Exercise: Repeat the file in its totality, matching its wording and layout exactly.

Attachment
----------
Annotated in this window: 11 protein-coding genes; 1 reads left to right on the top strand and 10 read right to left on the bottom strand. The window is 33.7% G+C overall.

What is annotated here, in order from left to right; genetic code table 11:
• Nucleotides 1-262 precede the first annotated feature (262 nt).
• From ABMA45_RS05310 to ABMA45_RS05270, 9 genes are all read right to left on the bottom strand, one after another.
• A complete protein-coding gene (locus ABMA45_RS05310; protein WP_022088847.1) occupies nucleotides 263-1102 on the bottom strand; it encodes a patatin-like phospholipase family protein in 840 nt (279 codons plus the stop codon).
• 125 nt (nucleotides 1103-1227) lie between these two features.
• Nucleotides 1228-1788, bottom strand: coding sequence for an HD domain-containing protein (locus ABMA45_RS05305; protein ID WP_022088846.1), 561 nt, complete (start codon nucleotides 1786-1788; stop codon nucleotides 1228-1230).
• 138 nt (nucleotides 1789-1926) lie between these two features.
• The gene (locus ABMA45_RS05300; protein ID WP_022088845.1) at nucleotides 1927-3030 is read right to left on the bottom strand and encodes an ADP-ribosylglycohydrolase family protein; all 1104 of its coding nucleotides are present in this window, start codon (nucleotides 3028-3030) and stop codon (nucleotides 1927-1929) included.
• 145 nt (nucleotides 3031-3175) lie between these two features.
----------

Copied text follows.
Annotated in this window: 11 protein-coding genes; 1 reads left to right on the top strand and 10 read right to left on the bottom strand. The window is 33.7% G+C overall.

What is annotated here, in order from left to right; genetic code table 11:
• Nucleotides 1-262 precede the first annotated feature (262 nt).
• From ABMA45_RS05310 to ABMA45_RS05270, 9 genes are all read right to left on the bottom strand, one after another.
• A complete protein-coding gene (locus ABMA45_RS05310; protein WP_022088847.1) occupies nucleotides 263-1102 on the bottom strand; it encodes a patatin-like phospholipase family protein in 840 nt (279 codons plus the stop codon).
• 125 nt (nucleotides 1103-1227) lie between these two features.
• Nucleotides 1228-1788, bottom strand: coding sequence for an HD domain-containing protein (locus ABMA45_RS05305; protein ID WP_022088846.1), 561 nt, complete (start codon nucleotides 1786-1788; stop codon nucleotides 1228-1230).
• 138 nt (nucleotides 1789-1926) lie between these two features.
• The gene (locus ABMA45_RS05300; protein ID WP_022088845.1) at nucleotides 1927-3030 is read right to left on the bottom strand and encodes an ADP-ribosylglycohydrolase family protein; all 1104 of its coding nucleotides are present in this window, start codon (nucleotides 3028-3030) and stop codon (nucleotides 1927-1929) included.
• 145 nt (nucleotides 3031-3175) lie between these two features.